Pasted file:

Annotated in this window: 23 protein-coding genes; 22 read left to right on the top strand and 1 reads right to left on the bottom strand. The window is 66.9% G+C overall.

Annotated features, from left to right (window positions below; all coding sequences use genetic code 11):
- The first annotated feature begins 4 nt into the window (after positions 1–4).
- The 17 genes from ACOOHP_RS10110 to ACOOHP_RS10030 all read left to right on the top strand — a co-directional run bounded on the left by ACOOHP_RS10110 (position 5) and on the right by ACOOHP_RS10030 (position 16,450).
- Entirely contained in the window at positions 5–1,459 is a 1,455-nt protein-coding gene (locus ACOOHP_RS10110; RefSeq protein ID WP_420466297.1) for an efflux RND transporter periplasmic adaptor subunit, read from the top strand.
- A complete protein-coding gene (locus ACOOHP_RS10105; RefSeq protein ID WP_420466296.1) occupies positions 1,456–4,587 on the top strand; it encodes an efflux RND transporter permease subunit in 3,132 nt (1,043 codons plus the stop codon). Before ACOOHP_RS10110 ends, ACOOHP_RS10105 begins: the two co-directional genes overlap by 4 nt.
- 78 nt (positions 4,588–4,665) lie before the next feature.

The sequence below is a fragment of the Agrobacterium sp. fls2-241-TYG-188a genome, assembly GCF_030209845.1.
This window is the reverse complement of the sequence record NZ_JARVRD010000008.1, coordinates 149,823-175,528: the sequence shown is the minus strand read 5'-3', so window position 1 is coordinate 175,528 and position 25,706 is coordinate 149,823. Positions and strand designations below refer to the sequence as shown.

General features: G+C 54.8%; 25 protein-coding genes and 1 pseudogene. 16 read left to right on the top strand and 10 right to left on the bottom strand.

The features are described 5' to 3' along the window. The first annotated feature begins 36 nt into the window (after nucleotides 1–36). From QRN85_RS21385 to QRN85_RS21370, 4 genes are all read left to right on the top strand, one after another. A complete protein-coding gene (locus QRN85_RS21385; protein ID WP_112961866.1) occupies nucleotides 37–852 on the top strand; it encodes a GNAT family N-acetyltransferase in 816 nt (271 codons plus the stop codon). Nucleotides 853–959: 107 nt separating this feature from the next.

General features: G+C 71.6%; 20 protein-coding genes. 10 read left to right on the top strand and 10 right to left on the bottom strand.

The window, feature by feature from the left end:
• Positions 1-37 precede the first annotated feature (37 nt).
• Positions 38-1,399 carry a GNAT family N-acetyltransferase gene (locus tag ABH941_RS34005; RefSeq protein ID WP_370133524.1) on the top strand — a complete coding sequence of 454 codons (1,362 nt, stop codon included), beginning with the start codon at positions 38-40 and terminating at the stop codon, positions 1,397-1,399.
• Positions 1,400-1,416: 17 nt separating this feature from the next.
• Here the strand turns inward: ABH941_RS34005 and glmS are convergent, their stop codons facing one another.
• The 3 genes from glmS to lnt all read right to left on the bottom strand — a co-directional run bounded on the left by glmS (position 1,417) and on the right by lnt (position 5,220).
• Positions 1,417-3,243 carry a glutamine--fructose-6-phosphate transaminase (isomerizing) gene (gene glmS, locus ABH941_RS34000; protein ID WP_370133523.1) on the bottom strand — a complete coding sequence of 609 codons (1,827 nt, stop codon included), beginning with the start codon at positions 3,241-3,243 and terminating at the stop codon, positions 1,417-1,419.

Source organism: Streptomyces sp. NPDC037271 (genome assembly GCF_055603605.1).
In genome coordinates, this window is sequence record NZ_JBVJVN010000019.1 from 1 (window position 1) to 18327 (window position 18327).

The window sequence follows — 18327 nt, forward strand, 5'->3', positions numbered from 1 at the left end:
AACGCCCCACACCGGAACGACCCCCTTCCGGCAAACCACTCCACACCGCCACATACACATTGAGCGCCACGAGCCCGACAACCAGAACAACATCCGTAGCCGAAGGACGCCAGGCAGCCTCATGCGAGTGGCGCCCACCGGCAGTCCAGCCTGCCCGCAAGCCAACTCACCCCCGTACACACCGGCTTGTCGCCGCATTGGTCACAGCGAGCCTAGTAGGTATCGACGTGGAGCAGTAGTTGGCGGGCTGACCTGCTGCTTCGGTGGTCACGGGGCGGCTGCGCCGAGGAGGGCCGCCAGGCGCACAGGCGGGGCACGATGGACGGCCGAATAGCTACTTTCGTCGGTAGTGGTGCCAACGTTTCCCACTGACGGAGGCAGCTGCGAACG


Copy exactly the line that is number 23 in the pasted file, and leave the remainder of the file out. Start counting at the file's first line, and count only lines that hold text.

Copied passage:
AACGCCCCACACCGGAACGACCCCCTTCCGGCAAACCACTCCACACCGCCACATACACATTGAGCGCCACGAGCCCGACAACCAGAACAACATCCGTAGCCGAAGGACGCCAGGCAGCCTCATGCGAGTGGCGCCCACCGGCAGTCCAGCCTGCCCGCAAGCCAACTCACCCCCGTACACACCGGCTTGTCGCCGCATTGGTCACAGCGAGCCTAGTAGGTATCGACGTGGAGCAGTAGTTGGCGGGCTGACCTGCTGCTTCGGTGGTCACGGGGCGGCTGCGCCGAGGAGGGCCGCCAGGCGCACAGGCGGGGCACGATGGACGGCCGAATAGCTACTTTCGTCGGTAGTGGTGCCAACGTTTCCCACTGACGGAGGCAGCTGCGAACG